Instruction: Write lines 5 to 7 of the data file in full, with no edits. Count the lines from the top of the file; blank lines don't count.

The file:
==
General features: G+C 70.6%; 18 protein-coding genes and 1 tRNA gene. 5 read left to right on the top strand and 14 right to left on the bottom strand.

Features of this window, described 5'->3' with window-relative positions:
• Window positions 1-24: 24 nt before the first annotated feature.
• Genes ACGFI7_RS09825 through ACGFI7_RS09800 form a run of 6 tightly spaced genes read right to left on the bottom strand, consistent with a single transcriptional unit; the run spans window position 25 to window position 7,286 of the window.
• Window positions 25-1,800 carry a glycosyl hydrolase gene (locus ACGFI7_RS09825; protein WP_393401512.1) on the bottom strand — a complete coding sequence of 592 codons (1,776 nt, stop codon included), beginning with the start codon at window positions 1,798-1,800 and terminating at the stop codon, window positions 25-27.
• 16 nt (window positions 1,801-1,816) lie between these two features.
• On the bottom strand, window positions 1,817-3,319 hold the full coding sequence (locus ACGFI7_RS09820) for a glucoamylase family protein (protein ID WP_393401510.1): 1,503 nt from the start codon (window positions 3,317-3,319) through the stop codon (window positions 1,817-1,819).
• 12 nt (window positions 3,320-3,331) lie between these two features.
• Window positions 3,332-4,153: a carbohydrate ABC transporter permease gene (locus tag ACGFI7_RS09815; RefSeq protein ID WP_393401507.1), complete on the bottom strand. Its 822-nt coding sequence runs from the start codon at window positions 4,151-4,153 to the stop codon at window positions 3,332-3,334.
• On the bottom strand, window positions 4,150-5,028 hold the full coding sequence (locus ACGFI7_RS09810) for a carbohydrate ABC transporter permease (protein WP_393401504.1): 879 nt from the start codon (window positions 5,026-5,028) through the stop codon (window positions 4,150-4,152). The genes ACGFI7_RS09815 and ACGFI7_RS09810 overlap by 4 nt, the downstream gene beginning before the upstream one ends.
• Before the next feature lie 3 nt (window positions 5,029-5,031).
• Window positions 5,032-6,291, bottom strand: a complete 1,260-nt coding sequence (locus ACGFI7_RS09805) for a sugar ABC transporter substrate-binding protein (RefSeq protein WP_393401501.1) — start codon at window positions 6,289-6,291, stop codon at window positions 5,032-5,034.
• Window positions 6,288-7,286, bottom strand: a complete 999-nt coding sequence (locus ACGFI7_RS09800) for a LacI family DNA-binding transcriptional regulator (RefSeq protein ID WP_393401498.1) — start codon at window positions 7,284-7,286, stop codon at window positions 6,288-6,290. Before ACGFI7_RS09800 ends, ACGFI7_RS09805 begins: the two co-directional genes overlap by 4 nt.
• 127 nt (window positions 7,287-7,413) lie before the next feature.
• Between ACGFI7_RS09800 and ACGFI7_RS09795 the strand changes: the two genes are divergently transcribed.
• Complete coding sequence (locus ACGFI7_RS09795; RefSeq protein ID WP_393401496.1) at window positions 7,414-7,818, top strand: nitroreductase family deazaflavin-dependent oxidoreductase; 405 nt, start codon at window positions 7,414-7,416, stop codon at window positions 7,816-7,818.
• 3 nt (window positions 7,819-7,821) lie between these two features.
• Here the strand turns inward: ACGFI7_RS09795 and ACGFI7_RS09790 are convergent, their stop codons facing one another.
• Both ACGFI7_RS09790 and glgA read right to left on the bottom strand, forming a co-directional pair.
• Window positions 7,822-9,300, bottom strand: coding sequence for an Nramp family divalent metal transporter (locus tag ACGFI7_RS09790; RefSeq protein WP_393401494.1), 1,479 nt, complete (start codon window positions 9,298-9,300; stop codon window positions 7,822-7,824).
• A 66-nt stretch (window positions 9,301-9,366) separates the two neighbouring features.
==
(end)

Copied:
• Window positions 25-1,800 carry a glycosyl hydrolase gene (locus ACGFI7_RS09825; protein WP_393401512.1) on the bottom strand — a complete coding sequence of 592 codons (1,776 nt, stop codon included), beginning with the start codon at window positions 1,798-1,800 and terminating at the stop codon, window positions 25-27.
• 16 nt (window positions 1,801-1,816) lie between these two features.
• On the bottom strand, window positions 1,817-3,319 hold the full coding sequence (locus ACGFI7_RS09820) for a glucoamylase family protein (protein ID WP_393401510.1): 1,503 nt from the start codon (window positions 3,317-3,319) through the stop codon (window positions 1,817-1,819).